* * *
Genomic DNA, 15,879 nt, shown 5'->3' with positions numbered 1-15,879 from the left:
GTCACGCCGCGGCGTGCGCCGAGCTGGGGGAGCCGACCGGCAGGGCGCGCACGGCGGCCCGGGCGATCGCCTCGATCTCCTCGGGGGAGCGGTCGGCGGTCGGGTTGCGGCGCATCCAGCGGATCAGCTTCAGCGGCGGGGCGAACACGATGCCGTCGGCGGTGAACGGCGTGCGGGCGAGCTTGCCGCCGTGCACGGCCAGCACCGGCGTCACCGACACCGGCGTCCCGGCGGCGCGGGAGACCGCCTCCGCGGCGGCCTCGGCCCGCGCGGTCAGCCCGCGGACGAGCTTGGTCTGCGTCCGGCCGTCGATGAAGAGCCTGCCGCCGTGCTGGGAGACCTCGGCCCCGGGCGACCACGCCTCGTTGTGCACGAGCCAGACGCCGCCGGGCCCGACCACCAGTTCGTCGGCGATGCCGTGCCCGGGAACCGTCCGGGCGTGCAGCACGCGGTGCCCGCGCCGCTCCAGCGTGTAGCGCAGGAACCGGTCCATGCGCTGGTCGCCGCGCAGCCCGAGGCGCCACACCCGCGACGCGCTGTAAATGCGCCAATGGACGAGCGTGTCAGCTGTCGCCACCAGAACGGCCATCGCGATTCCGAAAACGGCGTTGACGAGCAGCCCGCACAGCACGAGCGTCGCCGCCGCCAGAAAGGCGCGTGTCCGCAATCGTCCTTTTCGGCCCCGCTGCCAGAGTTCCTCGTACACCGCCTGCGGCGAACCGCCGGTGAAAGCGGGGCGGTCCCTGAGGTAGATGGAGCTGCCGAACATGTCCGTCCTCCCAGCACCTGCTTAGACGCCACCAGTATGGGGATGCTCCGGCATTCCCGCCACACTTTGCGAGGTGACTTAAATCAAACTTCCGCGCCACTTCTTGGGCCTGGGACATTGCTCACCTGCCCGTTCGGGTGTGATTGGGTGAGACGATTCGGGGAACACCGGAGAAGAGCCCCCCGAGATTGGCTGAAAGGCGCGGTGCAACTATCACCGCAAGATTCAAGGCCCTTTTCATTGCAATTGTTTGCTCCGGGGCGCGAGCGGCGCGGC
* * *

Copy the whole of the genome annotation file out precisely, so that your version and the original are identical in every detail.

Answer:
Genomic DNA, 15,879 nt, shown 5'->3' with positions numbered 1-15,879 from the left:
GTCACGCCGCGGCGTGCGCCGAGCTGGGGGAGCCGACCGGCAGGGCGCGCACGGCGGCCCGGGCGATCGCCTCGATCTCCTCGGGGGAGCGGTCGGCGGTCGGGTTGCGGCGCATCCAGCGGATCAGCTTCAGCGGCGGGGCGAACACGATGCCGTCGGCGGTGAACGGCGTGCGGGCGAGCTTGCCGCCGTGCACGGCCAGCACCGGCGTCACCGACACCGGCGTCCCGGCGGCGCGGGAGACCGCCTCCGCGGCGGCCTCGGCCCGCGCGGTCAGCCCGCGGACGAGCTTGGTCTGCGTCCGGCCGTCGATGAAGAGCCTGCCGCCGTGCTGGGAGACCTCGGCCCCGGGCGACCACGCCTCGTTGTGCACGAGCCAGACGCCGCCGGGCCCGACCACCAGTTCGTCGGCGATGCCGTGCCCGGGAACCGTCCGGGCGTGCAGCACGCGGTGCCCGCGCCGCTCCAGCGTGTAGCGCAGGAACCGGTCCATGCGCTGGTCGCCGCGCAGCCCGAGGCGCCACACCCGCGACGCGCTGTAAATGCGCCAATGGACGAGCGTGTCAGCTGTCGCCACCAGAACGGCCATCGCGATTCCGAAAACGGCGTTGACGAGCAGCCCGCACAGCACGAGCGTCGCCGCCGCCAGAAAGGCGCGTGTCCGCAATCGTCCTTTTCGGCCCCGCTGCCAGAGTTCCTCGTACACCGCCTGCGGCGAACCGCCGGTGAAAGCGGGGCGGTCCCTGAGGTAGATGGAGCTGCCGAACATGTCCGTCCTCCCAGCACCTGCTTAGACGCCACCAGTATGGGGATGCTCCGGCATTCCCGCCACACTTTGCGAGGTGACTTAAATCAAACTTCCGCGCCACTTCTTGGGCCTGGGACATTGCTCACCTGCCCGTTCGGGTGTGATTGGGTGAGACGATTCGGGGAACACCGGAGAAGAGCCCCCCGAGATTGGCTGAAAGGCGCGGTGCAACTATCACCGCAAGATTCAAGGCCCTTTTCATTGCAATTGTTTGCTCCGGGGCGCGAGCGGCGCGGC